b) Article 14: Use of cessation services and recall of advice, use of products and/or other medicines use in conjunction with professional assistance, advice on appropriateness of products use.
c) Article 13: Advertising/marketing: noticing ads and frequency in key channels (TV, print, internet), susceptibility to advertising, whether product advertising makes them think about cigarettes.
d) Article 11: Health warnings: salience and noticing of health warnings (if any), brand usage, perceived risks, perceived impact on product use; forgoing cigarettes because of the warnings.
e) Article 8: Smoke-free/vapor-free laws (and/or establishment policies): exposure to smoking/vaping in key venues, perceived impact on product use, reports on restrictions.
f) Product availability: Restrictions on access: perceived availability.
g) Article 9: Nicotine content, flavor and other product characteristics: nicotine content and flavors of product brands used, perceived addictiveness of products and cigarettes, and appeal of products.
h) Article 12: Awareness and recall of media campaigns on products and on anti-smoking themes.
Psychosocial mediator variables: Social norms for products, outcome expectancies for products, reasons for use, self-efficacy and intentions to quit smoking; relative harmfulness, health concerns.
Tobacco and/or nicotine use behaviors: Key outcomes along with some of the variables for intermediary analyses. Use of cigarettes, e-cigarettes, and heated tobacco products: frequency of use, duration, and intensity of use (e.g. cigarettes per day); usual brand/type of product; quit attempts (smoking), duration of abstinence (smoking), product switching.

Survey content was initially developed in English in collaboration between Korean and Canadian research team members. The final English survey was then translated into Korean by a professional translator at the survey firm. The Korean translation was checked and verified by Korean researchers to meet the standards for the highest possible degree of clarity and accuracy and have the closest equivalence to the English survey content. The full surveys in all three languages for ITC KRA1 Survey can be found at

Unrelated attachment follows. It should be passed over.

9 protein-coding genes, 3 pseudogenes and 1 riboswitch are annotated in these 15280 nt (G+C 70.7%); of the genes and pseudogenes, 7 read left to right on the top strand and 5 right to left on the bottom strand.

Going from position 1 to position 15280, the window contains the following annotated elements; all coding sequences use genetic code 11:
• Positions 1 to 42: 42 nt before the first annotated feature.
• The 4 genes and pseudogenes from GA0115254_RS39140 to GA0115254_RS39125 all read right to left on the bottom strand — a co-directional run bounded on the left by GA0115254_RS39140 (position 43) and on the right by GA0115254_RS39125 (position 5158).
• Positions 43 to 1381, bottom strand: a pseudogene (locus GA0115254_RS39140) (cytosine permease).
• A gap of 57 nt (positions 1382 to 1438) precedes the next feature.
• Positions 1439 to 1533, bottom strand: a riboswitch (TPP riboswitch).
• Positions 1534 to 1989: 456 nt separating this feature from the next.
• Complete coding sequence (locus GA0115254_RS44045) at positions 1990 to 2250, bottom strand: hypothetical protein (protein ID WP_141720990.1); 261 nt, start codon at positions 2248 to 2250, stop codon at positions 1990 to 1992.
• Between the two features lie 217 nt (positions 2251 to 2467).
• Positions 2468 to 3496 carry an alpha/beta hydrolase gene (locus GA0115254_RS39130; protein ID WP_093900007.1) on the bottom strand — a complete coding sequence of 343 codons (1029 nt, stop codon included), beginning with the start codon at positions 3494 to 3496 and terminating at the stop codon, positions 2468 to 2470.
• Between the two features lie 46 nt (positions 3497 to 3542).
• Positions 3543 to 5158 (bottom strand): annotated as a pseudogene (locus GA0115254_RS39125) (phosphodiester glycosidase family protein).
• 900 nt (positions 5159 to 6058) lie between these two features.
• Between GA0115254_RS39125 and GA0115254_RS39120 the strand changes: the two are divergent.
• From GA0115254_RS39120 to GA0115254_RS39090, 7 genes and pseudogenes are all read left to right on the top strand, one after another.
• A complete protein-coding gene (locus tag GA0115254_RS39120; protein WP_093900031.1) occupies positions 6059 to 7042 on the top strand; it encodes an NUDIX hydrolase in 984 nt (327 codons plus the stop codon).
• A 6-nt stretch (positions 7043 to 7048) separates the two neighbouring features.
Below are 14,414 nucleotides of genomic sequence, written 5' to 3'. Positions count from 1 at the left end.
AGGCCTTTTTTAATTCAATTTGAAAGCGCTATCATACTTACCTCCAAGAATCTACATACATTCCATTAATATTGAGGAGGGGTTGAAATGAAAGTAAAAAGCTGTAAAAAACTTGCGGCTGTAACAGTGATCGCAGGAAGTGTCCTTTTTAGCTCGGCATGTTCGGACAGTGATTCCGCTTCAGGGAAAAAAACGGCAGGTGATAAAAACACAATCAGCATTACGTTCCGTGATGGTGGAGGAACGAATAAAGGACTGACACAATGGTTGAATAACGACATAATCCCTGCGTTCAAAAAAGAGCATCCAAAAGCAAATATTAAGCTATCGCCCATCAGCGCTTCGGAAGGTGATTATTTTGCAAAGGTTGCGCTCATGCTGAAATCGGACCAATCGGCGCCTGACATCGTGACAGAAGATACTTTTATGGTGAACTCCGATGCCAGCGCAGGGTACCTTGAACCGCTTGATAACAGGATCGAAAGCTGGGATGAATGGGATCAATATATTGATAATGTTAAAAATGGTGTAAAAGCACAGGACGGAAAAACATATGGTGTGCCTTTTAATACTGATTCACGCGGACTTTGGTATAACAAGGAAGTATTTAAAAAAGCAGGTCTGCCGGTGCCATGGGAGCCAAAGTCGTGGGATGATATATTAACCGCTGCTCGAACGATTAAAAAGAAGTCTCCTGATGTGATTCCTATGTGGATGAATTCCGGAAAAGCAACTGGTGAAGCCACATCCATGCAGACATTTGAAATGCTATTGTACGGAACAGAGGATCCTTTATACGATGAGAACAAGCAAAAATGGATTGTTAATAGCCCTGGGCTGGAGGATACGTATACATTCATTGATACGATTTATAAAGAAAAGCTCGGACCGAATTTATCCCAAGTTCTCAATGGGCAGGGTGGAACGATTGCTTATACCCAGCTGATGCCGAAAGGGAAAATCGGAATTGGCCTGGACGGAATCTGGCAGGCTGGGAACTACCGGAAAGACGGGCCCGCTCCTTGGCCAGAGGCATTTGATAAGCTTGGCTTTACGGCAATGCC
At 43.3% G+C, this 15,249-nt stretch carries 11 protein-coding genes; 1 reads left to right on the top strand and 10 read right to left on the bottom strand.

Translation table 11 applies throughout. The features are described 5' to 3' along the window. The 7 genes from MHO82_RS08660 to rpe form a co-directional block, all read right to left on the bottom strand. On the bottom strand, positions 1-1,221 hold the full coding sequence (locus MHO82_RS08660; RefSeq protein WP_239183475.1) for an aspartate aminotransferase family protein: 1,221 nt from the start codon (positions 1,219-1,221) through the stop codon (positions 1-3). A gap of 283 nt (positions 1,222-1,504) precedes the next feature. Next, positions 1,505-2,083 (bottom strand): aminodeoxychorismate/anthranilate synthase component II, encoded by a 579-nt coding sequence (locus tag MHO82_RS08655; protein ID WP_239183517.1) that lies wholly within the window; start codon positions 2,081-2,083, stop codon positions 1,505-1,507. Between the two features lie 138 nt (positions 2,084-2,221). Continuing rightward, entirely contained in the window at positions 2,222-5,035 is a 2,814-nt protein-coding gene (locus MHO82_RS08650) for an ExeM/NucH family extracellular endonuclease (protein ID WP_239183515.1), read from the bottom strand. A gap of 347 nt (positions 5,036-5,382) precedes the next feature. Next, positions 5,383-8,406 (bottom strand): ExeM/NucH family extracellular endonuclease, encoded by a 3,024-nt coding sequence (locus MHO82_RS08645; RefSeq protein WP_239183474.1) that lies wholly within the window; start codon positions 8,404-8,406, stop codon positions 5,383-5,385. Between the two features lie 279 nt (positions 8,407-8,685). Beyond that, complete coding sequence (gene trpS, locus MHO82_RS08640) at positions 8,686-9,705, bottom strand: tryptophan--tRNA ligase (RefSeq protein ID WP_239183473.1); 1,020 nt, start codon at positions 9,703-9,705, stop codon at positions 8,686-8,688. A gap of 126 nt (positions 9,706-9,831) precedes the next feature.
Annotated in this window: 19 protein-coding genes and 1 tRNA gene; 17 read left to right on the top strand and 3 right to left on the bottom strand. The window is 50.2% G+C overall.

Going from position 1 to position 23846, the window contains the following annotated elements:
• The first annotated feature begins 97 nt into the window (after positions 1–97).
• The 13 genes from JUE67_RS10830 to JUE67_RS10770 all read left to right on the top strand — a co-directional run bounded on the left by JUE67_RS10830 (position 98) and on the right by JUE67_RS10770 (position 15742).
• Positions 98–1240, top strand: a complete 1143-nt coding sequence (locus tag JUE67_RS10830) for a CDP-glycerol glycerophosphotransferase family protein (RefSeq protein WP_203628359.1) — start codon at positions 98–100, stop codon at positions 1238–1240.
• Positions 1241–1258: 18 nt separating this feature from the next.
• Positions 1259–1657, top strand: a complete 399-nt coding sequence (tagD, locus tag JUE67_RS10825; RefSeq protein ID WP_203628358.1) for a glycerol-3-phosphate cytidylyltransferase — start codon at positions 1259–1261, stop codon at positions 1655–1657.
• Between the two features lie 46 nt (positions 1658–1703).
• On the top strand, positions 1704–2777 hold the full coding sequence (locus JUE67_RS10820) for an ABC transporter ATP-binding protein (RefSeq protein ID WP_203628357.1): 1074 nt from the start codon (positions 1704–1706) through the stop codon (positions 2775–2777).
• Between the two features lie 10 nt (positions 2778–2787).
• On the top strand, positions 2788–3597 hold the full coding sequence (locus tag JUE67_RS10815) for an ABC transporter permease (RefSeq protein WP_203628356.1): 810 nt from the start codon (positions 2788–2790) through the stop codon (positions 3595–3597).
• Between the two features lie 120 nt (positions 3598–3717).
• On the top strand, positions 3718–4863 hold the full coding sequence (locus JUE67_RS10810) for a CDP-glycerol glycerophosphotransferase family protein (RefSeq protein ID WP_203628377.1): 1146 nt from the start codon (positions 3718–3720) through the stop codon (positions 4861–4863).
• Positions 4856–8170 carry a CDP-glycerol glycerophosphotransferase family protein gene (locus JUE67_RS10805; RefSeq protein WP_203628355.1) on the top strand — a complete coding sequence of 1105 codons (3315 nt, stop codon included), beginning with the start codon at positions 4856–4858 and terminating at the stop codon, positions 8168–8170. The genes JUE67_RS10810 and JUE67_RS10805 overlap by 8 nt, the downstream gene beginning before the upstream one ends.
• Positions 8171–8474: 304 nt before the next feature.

The survey protocols and all materials, including the survey questionnaire, received ethical approval from the Office of Research Ethics, University of Waterloo, Canada (ORE# 41512) and the Institutional Review Board of Korea Health Promotion Institute (#120160811107AN01-2004-HR-042-02). All participants provided consent to participate. A full description of the survey methods can be found elsewhere31.

Response and cooperation rates

Two key survey statistics were computed. The response rate was defined as the number of eligible respondents who completed the survey divided by the estimated number of eligible respondents that were selected/contacted [the American Association for Public Opinion Research (AAPOR) Response Rate 4 (RR4)]. The cooperation rate was defined as the proportion of eligible respondents (i.e. those who have completed all eligibility questions and have been found to be eligible) who completed the survey [AAPOR Cooperation Rate 4 (COOP4)]33. For the ITC KRA1 Survey, the response rate was 15.2% and the cooperation rate was 97.4%31. It should be noted that the response rate includes in the denominator people who were invited but may never have seen or noticed the invitation, especially with a relatively short fieldwork period. This results in a low response rate, typical of response rates for surveys employing web panels but not indicative of a general response rate for the participating survey firm31. Because of this, the cooperation rate may be a better indicator of the potential sampling bias due to the content of the survey (tobacco use). The very high cooperation rate is a sign that the potential bias due to refusal on the basis of survey content was very low33.